One of the benefits of being the Executive Director of NAATBatt is that it gives me frequent opportunity to speak and correspond with some of the brightest minds in the advanced battery industry and in advanced electrochemical energy storage technology.  Those conversations are rarely of earth-shaking importance.  But on more than rare occasion they reveal to me certain insights about our industry that make it a little easier to understand and clarify the path forward.

I had one of those insightful strings of correspondence earlier this week with Bill Bushong, Director of Contract Research at Spectrum Brands, Inc.  Spectrum Brands owns Rayovac and recently joined NAATBatt as a member.  Bill sent me a link to an announcement by GE Global Research about a new energy storage system that GE is hoping to develop.  The new system, based on supercritical carbon dioxide, is said to be 50 percent efficient at turning heat into electricity.  Heat generated by solar energy, nuclear power, or combustion could first be stored as molten salt and the heat later used to drive the process.  Bill asked me what I thought the implications of the GE system were for stationary battery energy storage.

I replied that energy storage is as much about the why’s and the where’s, as it is about the what’s.  The new GE technology sounds like a very impressive what.  Using storage as a virtual power plant to replace gas peakers is a use case that many are pursuing and the GE technology might prove well suited to that function.  But many of the most valuable use cases of storage—the why’s of storage–do not involve storing and releasing large amounts of energy at centralized locations. Those use cases involve storing small amounts of storage in commercial, industrial and residential settings and on distribution systems.  That local storage can be used to manage the flow of electricity for a variety of possible purposes.  The ability to store relatively small amounts of energy in small places is something that batteries do very well.  It is hard for me to imagine that the GE technology, which relies on high temperature molten salt, is going to be suitable for many of those local storage use cases.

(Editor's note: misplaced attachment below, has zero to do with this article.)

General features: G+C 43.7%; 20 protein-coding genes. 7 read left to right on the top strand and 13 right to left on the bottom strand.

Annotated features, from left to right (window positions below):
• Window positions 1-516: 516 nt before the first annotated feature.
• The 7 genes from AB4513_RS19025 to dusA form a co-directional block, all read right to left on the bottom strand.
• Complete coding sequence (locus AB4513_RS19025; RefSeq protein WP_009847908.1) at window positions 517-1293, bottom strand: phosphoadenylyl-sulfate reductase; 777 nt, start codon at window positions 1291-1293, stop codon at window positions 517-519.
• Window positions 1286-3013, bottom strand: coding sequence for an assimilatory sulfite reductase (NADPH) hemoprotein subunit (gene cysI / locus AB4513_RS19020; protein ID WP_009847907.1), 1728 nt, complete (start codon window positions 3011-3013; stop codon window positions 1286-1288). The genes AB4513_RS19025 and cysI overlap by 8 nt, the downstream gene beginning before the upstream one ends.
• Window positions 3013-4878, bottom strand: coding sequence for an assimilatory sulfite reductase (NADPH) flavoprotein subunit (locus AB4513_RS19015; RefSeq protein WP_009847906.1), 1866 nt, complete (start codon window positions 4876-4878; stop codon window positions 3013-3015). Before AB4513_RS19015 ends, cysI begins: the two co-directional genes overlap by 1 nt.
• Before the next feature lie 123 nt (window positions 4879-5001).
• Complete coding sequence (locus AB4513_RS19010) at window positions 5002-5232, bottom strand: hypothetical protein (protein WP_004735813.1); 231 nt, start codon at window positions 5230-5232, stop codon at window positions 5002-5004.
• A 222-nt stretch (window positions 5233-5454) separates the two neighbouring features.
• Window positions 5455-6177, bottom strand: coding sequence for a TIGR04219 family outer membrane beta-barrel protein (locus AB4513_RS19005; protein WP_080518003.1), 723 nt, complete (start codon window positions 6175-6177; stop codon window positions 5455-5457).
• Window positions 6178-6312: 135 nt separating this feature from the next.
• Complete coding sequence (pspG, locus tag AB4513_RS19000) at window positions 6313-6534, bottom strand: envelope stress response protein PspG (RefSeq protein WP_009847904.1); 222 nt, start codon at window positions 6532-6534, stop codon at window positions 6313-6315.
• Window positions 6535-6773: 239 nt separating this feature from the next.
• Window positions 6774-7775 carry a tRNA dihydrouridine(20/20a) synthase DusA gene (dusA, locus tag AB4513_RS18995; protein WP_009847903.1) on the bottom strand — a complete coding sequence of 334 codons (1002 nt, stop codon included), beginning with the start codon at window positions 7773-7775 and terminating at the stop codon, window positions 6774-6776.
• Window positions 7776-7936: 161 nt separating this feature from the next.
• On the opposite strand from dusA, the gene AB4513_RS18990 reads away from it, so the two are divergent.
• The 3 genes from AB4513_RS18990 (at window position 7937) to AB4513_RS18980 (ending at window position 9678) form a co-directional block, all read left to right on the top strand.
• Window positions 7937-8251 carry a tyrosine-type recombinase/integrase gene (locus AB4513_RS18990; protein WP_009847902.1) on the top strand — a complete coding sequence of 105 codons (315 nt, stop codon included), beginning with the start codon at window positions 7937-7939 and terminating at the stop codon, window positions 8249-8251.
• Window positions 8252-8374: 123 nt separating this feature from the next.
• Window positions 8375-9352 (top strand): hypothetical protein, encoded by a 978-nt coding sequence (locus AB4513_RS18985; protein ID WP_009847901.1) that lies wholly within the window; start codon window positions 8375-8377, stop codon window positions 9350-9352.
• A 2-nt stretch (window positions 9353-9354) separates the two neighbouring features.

Bill concurred with my observation but said that it gave him concern.  What I was describing, he noted, was a series of small, separate markets for storage, each potentially using different storage technology.  The struggle for rechargeable batteries, Bill said, is the volume/cost equation for battery manufacturing and sales.  A fragmented market, and by implication the numerous low-volume markets that fragmentation creates, might make it difficult for any battery technology to achieve the cost reductions necessary to capture market share.

Bill said that there are two fundamental ways to drive cost: design (chemistry/packaging) and volume (labor/materials).  It matters what the total battery sales volume is.  The more non-battery applications that are used for energy storage, the greater the market that these alternatives occupy, the more expensive batteries will be.

Bill said that, as a general rule of thumb, the cost of a new technology starts at about 80/20 (labor/materials) and matures to 20/80 (labor/materials).  This suggests that more than 75% of cost reduction potential lies in the ability to squeeze out labor costs, usually through automation.  The high capital costs of investing in automation can only be supported by high volume markets.

Bill’s point, I believe, is a good one.  If cost reductions are necessary to create a market for storage (and most believe that they are), the greatest potential by far for reducing the cost of storage lies in finding a way to manufacture batteries in high volume.  This is not an original idea.  I have heard it expressed before.  But Bill’s comments reminded me about it in a very pointed way.

And perhaps in a timely way:  NAATBatt just proposed comments to an of energy storage bill that proposes tax credits for storage on a “technology neutral” basis (i.e., hydro storage and CAES would get the same credits as batteries).  NAATBatt did not object to the technology neutral feature of the bill.  On its face, that seems fair.  But perhaps we, as an industry, need to rethink our position?  If Bill is right, that batteries will not achieve a price point necessary to support their success in energy storage unless they are produced in great volume, NAATBatt and other advocates for advanced battery technology need to rethink their government relation strategy.  We need, perhaps, to focus on promoting advanced battery technology itself, rather than energy storage more generally.